A lot of my design work is drawn from my personal affection for minimalism. My lighting has a tendency to be somewhat spare, my set designs, even more so. I have always worked from a limited color palette. I think of this leaning as a natural extension of reality and feel it is quite appropriate to Quotidian’s mission. The Writer’s Center has a small lighting rig with only 16 dimmers and I seldom use more than 20 instruments. However, the rig is adequate for most situations and I have a very high comfort level with it. On rare occasions do I evenly light the entire stage, more likely to end up with pools of light, darkness in between, and instructions to the cast on how to find their light. I expect that Lettice and Lovage be treated in this manner. One of the pleasant aspects of regular work in a small space with a minimal rig is having the luxury of building the design in your head without having to commit it to paper. When you are dealing with 150 instruments or are new to a space, you just can’t do that. So, I pretty much know in my head what the show will look like and how I will accomplish most of that look. I will make the final choices for color and levels in the week before we open.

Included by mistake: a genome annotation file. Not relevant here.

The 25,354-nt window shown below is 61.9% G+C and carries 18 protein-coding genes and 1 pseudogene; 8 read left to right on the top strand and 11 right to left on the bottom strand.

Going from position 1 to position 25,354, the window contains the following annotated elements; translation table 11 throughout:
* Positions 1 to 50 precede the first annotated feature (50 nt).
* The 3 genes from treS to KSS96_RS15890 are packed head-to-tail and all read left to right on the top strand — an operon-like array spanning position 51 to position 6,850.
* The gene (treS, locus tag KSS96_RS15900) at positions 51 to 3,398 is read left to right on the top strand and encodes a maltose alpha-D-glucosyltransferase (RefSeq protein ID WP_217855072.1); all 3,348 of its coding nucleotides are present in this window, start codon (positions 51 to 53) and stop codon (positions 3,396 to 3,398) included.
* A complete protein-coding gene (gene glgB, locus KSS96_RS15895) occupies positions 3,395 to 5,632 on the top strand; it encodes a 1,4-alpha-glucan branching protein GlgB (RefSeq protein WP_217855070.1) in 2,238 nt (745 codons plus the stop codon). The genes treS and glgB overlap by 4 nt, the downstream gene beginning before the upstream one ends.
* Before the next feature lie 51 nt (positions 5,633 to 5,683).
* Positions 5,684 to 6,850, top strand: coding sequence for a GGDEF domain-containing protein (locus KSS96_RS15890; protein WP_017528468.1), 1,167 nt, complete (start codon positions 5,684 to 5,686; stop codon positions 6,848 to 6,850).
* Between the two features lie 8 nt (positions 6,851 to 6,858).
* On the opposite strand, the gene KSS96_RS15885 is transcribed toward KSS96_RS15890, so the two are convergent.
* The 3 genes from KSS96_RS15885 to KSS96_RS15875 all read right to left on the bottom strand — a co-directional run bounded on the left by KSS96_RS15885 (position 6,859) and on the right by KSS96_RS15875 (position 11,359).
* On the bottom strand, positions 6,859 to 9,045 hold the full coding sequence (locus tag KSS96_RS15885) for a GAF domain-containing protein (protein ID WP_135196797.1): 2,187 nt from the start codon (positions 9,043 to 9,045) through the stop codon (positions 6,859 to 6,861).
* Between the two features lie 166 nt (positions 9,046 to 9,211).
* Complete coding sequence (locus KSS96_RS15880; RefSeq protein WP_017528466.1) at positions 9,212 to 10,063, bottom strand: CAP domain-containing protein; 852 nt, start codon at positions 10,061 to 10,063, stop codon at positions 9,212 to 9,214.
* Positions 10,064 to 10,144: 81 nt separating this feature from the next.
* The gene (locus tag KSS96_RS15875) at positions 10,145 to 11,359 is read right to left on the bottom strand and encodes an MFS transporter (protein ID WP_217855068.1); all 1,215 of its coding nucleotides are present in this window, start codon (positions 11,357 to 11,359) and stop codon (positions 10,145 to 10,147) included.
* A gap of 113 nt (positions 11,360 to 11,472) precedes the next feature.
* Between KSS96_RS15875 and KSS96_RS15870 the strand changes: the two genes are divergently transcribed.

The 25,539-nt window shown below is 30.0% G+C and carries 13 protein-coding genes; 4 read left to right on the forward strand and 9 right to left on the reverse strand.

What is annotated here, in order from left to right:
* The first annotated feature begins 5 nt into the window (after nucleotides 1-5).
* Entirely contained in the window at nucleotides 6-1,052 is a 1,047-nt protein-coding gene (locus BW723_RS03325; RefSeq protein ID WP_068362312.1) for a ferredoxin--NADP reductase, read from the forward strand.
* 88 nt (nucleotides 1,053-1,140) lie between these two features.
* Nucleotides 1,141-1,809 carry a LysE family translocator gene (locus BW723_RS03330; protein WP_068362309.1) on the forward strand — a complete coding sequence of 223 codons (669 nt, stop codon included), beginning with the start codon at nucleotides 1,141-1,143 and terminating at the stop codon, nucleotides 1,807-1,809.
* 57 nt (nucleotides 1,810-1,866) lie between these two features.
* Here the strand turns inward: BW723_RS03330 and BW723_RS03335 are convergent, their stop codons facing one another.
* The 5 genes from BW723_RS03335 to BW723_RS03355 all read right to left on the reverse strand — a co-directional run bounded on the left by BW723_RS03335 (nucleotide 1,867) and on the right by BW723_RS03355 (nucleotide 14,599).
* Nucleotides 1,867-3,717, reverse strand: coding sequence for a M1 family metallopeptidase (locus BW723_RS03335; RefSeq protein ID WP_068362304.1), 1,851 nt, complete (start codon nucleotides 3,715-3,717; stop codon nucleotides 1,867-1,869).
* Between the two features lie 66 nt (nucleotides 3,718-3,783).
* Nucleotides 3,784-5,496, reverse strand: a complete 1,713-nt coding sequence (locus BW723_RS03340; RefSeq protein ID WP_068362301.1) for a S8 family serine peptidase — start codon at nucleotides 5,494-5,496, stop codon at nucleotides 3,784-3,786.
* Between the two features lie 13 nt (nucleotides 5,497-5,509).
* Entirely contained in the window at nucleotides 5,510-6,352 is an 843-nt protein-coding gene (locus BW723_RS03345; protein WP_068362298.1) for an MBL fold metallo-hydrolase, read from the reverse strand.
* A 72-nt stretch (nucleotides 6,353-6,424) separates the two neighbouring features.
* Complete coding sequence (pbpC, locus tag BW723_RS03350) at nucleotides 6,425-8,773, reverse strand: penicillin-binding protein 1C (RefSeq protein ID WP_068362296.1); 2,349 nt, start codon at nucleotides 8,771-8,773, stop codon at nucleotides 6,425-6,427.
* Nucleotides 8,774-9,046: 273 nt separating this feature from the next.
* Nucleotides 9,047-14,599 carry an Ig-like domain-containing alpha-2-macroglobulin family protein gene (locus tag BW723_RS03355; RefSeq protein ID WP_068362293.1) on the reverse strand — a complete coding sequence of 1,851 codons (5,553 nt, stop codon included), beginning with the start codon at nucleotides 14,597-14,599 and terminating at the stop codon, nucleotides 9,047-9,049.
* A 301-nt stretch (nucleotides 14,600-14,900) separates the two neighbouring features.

Working with Quotidian Theatre Company is a labor of love for me. Jack Sbarbori, the Artistic Director, is quite often the set designer and set dresser. With over 15 years of collaboration, I find that I instinctively know what he expects of the lighting for a show, especially if he is directing as well. The other designer, Stephanie Mumford, who does our costumes, also works in controlled familiar palette. The result of this is a well defined set of prerequisites and an easy framework within to create the lighting. So it really is a lot of fun. This is my first outing with Lou Pangaro directing, but I have lit several shows in which he was a member of the cast and he is aware of my idiosyncrasies. And we are all looking forward to opening.